The most blazingest Nigerian blogs out there for me right now are the following –This here, is Molara Wood’s blog. I discovered it from The Guardian newspaper which is actually one of my favourite newspapers in Nigeria. (Word to Jahman Anikulapo and the venerated Dr. Reuben Abati) Her writing style is just succulently robust and I’m glad she’s got a finger on the Nigerian literary scene both at home and abroad. Check out her short story at It’s called "Gani’s Fall." - I can safely say that Wole Oguntokun made me start my own blog. I’m relatively new to the intricacies and technical mumbo-jumbo of blogging, but his blog has made me delve further. And in fact it took me a while to know that laspapi and the writer of "The Other Side’ is one and the same man. I have not had a chance to watch any of his plays and I have only seen a poster and a programme of it in Unilag but I am stricken by this man. Just from his blog. The blog is mostly about his travails (?) as it concerns the staging of plays for a not-too-theatre-conscious Nigerian public (or shall I say Lagos public?), his introspective and sometimes hilarious musings and his wickedly truthful delivery on relationships which comes across as very useful advice to ladies. See The Girl Whisperer. The photos are also very, very welcome. Ah! STOP PRESS: This blog is not by a Nigerian! I saw this blog from Ms. Wood’s page and ever since I have been a fan of Jeremy Weate. His point of view is extremely refreshing not to say anything of balanced. Especially for a non-Nigerian. These are the same qualities that make me deeply affected by Abati’s editorials in The Guardian.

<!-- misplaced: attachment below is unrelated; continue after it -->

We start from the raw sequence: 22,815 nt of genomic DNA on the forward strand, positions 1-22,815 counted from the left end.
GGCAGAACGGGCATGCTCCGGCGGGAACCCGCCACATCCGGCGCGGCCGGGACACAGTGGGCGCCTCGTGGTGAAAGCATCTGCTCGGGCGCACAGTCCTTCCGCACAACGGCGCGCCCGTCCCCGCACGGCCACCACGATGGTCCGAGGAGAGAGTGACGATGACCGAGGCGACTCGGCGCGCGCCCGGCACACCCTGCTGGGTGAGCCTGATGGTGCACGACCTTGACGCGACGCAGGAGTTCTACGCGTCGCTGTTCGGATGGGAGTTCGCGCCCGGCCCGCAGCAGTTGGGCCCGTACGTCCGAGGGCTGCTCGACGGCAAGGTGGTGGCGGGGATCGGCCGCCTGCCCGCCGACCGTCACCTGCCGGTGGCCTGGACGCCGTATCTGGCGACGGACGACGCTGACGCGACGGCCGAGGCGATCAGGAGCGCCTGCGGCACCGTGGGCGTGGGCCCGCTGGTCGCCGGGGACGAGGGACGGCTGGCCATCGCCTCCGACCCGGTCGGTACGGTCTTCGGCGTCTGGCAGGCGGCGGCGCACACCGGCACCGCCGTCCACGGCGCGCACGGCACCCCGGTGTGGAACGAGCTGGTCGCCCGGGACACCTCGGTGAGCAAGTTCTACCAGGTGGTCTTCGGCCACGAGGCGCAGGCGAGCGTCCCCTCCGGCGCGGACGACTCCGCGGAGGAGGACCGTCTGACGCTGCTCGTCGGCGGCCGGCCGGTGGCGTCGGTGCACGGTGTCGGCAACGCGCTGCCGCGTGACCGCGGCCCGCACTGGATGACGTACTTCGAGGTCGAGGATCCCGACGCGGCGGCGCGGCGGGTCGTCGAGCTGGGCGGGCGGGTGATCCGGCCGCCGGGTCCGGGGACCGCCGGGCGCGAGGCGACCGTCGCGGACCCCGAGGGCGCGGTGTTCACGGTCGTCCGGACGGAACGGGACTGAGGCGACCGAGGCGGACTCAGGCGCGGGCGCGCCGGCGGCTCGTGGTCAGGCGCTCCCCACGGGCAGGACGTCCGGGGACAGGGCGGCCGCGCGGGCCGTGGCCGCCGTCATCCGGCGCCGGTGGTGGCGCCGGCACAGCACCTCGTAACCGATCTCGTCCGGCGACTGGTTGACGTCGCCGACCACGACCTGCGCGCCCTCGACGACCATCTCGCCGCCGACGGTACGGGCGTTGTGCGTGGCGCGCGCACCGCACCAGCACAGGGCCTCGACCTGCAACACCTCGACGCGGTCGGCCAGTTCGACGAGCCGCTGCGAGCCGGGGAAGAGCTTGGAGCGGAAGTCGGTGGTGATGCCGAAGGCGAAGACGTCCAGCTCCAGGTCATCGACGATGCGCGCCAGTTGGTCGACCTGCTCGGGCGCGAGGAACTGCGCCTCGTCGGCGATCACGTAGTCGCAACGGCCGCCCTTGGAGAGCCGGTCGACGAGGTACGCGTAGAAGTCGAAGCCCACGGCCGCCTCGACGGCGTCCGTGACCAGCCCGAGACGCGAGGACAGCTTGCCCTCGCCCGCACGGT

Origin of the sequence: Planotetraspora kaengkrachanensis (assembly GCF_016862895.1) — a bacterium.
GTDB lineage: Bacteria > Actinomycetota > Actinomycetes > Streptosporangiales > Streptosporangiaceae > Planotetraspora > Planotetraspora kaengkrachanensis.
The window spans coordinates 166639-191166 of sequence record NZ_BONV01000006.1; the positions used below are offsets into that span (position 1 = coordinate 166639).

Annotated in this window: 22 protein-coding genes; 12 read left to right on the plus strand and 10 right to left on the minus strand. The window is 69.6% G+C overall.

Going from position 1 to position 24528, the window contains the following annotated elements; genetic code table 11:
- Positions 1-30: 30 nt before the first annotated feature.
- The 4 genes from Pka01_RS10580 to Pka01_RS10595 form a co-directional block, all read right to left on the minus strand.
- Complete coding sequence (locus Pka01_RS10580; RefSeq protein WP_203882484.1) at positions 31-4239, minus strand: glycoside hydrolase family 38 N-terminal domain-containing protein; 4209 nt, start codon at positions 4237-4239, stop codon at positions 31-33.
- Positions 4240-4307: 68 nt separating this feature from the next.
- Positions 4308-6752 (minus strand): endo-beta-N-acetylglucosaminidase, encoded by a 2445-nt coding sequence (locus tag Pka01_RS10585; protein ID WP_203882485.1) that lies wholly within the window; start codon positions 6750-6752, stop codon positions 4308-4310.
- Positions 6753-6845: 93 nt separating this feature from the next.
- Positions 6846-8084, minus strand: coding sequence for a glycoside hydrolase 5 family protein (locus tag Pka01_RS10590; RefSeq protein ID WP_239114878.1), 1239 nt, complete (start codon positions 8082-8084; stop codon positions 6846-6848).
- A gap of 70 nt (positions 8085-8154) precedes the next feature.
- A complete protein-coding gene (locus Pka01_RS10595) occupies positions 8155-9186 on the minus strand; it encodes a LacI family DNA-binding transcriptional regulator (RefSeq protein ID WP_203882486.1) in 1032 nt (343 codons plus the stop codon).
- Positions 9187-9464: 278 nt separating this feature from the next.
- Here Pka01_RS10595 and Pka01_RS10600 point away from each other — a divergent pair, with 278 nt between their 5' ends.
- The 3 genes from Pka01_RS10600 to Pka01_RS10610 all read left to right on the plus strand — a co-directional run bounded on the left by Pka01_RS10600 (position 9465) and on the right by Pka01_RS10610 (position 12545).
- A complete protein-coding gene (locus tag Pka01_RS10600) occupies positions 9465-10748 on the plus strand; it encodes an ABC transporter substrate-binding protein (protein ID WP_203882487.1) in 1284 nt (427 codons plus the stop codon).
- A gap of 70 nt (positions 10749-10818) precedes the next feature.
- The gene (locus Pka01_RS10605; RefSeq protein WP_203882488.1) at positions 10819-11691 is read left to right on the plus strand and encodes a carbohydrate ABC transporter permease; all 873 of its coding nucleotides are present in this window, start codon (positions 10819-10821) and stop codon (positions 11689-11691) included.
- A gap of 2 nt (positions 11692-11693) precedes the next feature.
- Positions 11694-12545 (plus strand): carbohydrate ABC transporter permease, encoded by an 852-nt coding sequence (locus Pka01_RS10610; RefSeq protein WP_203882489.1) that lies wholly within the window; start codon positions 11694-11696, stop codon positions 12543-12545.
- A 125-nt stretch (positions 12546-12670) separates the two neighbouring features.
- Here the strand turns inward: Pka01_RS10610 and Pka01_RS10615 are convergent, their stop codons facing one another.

Mr. Weate makes me look totally ignorant though I'm quite glad to give him that right. He reminds me of a character from Walter Mosley's book "Cinnamon Kiss" whom was said to "know things that most people didn't know they didn’t know", so anytime I need a fix of knowledge (as I am a knowledge junkie see or I want to find out things I should be Googling, I dive into like a rock fan would into a mosh pit. This is the only blogger on my list that I can’t put a face to but his blog says he’s "a Nigerian man with an interest in reading, writing, food, music and travel…in the UK". The preceding entry is a British man blogging in Naija while this entry is a Naija man blogging in the UK and they share a lot of similarities. This blog here shows a man living away from home but still concerned about the home front and how he interacts and navigates through other men’s lands. This man makes me hungry for books more than ever with his voracious appetite for literary fiction. That same sense of ignorance assails me when I read through but I guess I will get there. I just have to up my ante. (note to uknaija: please don’t let me get near your library/study/bookshelf etc. or I might just become a biblioklept :-)
This blog can do with more pictures though, other than that, I am coasting with uknaija!

Monday, September 17, 2007

Waoh! I finally have a blog!

But this is not my first post,only a prelude to the introduction of things to come so let's keep this simple and short for a start.I am just fizzing like Andrew's Liver Salt in water just to know that !

Let the party begin!